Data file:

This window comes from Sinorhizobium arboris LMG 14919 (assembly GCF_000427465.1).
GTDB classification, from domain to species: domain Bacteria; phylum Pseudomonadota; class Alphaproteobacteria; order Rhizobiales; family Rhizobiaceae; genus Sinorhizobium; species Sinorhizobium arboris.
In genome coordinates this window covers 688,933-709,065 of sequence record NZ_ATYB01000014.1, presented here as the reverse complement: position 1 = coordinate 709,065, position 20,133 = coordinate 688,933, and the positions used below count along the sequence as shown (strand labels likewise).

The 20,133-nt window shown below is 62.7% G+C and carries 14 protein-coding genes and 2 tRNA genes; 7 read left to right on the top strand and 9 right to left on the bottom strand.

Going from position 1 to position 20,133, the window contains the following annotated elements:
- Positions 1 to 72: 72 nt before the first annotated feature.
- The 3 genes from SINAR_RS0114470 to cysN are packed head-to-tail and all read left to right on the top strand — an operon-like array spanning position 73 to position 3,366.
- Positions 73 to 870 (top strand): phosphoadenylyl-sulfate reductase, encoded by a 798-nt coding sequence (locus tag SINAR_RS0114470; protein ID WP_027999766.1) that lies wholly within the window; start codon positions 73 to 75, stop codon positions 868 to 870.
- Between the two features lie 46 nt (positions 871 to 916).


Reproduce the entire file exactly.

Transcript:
This window comes from Sinorhizobium arboris LMG 14919 (assembly GCF_000427465.1).
GTDB classification, from domain to species: domain Bacteria; phylum Pseudomonadota; class Alphaproteobacteria; order Rhizobiales; family Rhizobiaceae; genus Sinorhizobium; species Sinorhizobium arboris.
In genome coordinates this window covers 688,933-709,065 of sequence record NZ_ATYB01000014.1, presented here as the reverse complement: position 1 = coordinate 709,065, position 20,133 = coordinate 688,933, and the positions used below count along the sequence as shown (strand labels likewise).

The 20,133-nt window shown below is 62.7% G+C and carries 14 protein-coding genes and 2 tRNA genes; 7 read left to right on the top strand and 9 right to left on the bottom strand.

Going from position 1 to position 20,133, the window contains the following annotated elements:
- Positions 1 to 72: 72 nt before the first annotated feature.
- The 3 genes from SINAR_RS0114470 to cysN are packed head-to-tail and all read left to right on the top strand — an operon-like array spanning position 73 to position 3,366.
- Positions 73 to 870 (top strand): phosphoadenylyl-sulfate reductase, encoded by a 798-nt coding sequence (locus tag SINAR_RS0114470; protein ID WP_027999766.1) that lies wholly within the window; start codon positions 73 to 75, stop codon positions 868 to 870.
- Between the two features lie 46 nt (positions 871 to 916).